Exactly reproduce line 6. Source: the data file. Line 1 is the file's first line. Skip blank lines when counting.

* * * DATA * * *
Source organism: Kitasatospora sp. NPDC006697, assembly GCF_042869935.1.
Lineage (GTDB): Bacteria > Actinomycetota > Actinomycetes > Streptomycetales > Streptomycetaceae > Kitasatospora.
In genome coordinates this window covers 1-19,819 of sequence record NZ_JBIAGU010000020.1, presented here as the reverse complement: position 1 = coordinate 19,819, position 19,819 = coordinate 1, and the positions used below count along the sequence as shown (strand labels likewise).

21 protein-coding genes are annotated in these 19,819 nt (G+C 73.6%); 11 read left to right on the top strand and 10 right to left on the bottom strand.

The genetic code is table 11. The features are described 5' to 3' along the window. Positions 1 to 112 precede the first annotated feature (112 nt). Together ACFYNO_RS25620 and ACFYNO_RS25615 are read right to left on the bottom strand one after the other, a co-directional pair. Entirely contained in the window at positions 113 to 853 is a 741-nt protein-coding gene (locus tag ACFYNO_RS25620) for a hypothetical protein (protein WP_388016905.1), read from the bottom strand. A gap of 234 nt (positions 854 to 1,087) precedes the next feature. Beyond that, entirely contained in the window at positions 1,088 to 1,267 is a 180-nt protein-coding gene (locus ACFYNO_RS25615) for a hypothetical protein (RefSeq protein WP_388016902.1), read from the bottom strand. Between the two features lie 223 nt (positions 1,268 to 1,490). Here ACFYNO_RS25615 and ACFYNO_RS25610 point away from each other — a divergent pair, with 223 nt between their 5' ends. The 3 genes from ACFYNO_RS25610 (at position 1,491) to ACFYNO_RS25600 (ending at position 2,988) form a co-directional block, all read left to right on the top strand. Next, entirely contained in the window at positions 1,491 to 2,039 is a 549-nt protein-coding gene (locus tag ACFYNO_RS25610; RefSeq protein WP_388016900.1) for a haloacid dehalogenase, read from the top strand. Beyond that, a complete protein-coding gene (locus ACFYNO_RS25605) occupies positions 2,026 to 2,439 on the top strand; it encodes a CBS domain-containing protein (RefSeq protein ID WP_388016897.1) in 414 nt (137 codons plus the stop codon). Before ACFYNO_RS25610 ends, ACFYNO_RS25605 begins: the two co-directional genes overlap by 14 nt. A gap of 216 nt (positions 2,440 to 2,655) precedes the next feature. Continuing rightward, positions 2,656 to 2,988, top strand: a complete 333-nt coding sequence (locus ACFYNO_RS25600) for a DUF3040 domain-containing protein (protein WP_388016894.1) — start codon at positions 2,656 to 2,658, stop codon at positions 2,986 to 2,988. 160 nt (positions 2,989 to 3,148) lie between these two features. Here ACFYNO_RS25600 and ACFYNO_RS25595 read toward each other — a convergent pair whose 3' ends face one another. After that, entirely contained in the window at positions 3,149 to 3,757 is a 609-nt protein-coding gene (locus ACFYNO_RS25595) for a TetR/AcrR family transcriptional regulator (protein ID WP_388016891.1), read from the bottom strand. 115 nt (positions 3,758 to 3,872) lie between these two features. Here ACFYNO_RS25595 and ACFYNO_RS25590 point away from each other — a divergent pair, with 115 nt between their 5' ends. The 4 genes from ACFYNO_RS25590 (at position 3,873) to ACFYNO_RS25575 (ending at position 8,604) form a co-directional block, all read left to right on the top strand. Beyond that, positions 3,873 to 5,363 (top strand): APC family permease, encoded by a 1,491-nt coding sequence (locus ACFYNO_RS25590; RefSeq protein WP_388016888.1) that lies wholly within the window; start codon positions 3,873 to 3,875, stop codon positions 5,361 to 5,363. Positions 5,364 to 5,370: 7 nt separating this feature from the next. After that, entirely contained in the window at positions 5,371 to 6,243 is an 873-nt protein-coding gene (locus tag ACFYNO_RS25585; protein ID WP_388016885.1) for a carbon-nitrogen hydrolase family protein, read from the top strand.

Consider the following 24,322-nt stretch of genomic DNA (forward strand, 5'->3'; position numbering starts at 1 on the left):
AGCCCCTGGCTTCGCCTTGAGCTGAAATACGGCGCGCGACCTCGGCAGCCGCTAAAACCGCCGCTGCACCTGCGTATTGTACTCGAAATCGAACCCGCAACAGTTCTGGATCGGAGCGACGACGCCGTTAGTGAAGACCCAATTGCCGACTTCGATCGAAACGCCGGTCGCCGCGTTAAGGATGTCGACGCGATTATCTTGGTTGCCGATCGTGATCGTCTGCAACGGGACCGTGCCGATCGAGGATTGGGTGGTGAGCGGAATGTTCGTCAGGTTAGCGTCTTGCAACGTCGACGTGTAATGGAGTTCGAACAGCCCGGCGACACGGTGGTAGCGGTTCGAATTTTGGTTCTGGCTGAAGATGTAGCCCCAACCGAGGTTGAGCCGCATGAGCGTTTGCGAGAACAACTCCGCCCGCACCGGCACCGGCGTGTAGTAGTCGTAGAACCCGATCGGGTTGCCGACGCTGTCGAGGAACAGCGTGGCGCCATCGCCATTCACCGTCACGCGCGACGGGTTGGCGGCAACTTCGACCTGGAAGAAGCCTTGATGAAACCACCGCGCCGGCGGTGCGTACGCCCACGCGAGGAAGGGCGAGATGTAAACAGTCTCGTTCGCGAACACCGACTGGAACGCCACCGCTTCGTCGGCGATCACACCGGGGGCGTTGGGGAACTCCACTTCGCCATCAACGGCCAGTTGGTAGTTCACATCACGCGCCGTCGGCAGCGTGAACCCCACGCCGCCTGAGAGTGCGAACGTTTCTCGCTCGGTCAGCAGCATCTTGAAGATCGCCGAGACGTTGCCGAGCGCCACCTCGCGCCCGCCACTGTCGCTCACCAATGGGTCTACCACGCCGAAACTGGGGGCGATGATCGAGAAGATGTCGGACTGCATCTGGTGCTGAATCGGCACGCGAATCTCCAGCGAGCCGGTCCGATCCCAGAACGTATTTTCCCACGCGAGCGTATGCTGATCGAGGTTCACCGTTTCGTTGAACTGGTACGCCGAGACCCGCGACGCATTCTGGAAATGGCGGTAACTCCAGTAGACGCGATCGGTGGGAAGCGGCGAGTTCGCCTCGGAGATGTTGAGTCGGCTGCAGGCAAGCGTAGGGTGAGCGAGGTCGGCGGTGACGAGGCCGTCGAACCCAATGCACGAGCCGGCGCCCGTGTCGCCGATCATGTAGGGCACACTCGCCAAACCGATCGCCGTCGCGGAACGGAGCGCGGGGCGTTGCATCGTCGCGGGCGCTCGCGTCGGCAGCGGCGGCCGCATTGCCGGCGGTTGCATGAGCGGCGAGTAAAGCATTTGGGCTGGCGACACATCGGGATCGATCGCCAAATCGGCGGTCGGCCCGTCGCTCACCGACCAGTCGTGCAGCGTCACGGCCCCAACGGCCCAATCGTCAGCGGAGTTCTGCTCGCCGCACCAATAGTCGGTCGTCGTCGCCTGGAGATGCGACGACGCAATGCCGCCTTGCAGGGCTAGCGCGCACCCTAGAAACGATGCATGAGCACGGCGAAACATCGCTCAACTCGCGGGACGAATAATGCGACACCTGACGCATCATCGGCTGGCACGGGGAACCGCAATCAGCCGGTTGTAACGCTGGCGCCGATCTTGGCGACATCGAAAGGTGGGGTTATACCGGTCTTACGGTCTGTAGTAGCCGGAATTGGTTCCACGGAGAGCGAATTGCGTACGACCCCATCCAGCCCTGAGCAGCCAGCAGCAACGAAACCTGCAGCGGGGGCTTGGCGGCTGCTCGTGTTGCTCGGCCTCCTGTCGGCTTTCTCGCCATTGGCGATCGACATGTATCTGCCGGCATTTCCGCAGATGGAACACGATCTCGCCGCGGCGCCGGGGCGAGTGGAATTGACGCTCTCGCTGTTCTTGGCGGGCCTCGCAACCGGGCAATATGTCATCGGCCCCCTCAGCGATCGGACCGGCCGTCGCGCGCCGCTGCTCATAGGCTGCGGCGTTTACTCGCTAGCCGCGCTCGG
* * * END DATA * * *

Consider the following 24,322-nt stretch of genomic DNA (forward strand, 5'->3'; position numbering starts at 1 on the left):